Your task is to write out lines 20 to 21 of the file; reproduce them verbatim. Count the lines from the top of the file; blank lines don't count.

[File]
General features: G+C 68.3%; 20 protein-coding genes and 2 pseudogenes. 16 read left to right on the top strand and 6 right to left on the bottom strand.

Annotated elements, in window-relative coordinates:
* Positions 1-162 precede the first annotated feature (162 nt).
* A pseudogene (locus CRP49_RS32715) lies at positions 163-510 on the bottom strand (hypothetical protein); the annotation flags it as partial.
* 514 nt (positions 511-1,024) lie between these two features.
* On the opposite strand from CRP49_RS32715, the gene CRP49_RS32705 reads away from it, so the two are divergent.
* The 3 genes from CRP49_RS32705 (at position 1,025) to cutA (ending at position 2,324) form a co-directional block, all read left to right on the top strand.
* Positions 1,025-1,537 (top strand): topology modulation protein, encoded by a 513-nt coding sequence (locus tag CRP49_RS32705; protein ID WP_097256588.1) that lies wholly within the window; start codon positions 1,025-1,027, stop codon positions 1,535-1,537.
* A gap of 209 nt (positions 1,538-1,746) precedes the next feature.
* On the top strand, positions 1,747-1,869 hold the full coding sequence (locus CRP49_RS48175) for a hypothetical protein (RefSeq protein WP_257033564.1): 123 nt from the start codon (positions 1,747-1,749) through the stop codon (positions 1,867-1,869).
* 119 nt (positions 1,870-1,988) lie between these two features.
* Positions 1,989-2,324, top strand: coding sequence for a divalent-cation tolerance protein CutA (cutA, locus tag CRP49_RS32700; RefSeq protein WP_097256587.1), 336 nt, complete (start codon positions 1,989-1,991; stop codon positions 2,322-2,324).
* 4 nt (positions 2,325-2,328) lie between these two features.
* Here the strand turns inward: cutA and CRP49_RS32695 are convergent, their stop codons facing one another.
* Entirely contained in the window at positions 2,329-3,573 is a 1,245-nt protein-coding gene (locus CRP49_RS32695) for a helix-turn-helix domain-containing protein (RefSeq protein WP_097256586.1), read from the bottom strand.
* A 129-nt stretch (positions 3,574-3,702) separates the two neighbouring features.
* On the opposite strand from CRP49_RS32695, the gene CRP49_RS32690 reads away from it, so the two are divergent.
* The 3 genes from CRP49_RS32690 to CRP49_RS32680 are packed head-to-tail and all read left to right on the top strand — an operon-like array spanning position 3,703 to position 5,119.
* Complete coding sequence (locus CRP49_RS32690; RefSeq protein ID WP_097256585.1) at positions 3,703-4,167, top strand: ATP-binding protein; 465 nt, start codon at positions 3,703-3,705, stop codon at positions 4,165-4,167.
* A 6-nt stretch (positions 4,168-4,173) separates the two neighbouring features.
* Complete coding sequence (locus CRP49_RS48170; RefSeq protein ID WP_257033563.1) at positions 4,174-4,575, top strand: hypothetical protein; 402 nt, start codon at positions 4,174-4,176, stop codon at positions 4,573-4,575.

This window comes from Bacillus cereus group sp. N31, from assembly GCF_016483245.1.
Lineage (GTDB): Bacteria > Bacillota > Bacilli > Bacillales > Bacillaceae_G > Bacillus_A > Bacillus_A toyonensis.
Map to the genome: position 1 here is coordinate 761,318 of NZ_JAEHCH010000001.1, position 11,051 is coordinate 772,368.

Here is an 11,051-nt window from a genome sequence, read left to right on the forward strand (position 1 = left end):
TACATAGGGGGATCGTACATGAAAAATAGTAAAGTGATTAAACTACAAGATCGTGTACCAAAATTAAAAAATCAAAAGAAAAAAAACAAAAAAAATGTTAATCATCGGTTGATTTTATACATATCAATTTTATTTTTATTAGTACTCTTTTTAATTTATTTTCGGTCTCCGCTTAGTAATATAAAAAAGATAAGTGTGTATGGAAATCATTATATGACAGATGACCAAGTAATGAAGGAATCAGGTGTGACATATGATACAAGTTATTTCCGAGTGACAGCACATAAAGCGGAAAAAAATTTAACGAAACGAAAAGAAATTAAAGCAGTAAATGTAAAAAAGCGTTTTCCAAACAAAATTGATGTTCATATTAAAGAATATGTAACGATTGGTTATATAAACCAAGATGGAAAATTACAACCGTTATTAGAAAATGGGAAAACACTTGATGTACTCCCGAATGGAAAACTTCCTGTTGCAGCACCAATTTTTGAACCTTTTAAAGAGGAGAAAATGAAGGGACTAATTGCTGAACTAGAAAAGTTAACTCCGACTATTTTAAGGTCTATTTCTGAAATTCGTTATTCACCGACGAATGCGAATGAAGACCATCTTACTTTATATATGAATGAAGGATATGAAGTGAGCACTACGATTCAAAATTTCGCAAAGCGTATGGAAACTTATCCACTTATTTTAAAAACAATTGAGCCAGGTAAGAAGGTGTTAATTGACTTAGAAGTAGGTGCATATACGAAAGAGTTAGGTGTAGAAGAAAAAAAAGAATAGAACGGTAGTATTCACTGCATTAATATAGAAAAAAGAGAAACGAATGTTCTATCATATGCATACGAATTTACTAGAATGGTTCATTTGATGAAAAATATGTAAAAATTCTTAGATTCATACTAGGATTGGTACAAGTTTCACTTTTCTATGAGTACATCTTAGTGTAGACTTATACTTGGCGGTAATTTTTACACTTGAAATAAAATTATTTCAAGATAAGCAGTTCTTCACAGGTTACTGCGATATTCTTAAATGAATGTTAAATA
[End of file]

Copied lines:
* A 6-nt stretch (positions 4,168-4,173) separates the two neighbouring features.
* Complete coding sequence (locus CRP49_RS48170; RefSeq protein ID WP_257033563.1) at positions 4,174-4,575, top strand: hypothetical protein; 402 nt, start codon at positions 4,174-4,176, stop codon at positions 4,573-4,575.